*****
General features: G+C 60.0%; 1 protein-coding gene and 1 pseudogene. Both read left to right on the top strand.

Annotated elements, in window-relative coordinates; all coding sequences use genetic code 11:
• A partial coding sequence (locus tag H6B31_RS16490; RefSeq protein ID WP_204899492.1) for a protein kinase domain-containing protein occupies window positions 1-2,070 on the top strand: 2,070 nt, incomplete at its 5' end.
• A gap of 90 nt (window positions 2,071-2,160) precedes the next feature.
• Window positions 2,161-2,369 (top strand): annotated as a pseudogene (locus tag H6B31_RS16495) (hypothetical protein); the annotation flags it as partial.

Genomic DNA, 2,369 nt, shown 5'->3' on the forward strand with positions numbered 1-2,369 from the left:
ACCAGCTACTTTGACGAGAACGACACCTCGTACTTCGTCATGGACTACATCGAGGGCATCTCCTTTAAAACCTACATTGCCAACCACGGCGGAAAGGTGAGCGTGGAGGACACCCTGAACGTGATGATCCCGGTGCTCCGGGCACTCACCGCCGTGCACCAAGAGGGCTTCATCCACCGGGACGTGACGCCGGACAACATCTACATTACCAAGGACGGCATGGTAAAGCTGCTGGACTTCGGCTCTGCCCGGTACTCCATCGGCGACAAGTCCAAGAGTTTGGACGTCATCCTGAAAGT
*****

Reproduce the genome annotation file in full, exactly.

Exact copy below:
General features: G+C 60.0%; 1 protein-coding gene and 1 pseudogene. Both read left to right on the top strand.

Annotated elements, in window-relative coordinates; all coding sequences use genetic code 11:
• A partial coding sequence (locus tag H6B31_RS16490; RefSeq protein ID WP_204899492.1) for a protein kinase domain-containing protein occupies window positions 1-2,070 on the top strand: 2,070 nt, incomplete at its 5' end.
• A gap of 90 nt (window positions 2,071-2,160) precedes the next feature.
• Window positions 2,161-2,369 (top strand): annotated as a pseudogene (locus tag H6B31_RS16495) (hypothetical protein); the annotation flags it as partial.

Genomic DNA, 2,369 nt, shown 5'->3' on the forward strand with positions numbered 1-2,369 from the left:
ACCAGCTACTTTGACGAGAACGACACCTCGTACTTCGTCATGGACTACATCGAGGGCATCTCCTTTAAAACCTACATTGCCAACCACGGCGGAAAGGTGAGCGTGGAGGACACCCTGAACGTGATGATCCCGGTGCTCCGGGCACTCACCGCCGTGCACCAAGAGGGCTTCATCCACCGGGACGTGACGCCGGACAACATCTACATTACCAAGGACGGCATGGTAAAGCTGCTGGACTTCGGCTCTGCCCGGTACTCCATCGGCGACAAGTCCAAGAGTTTGGACGTCATCCTGAAAGT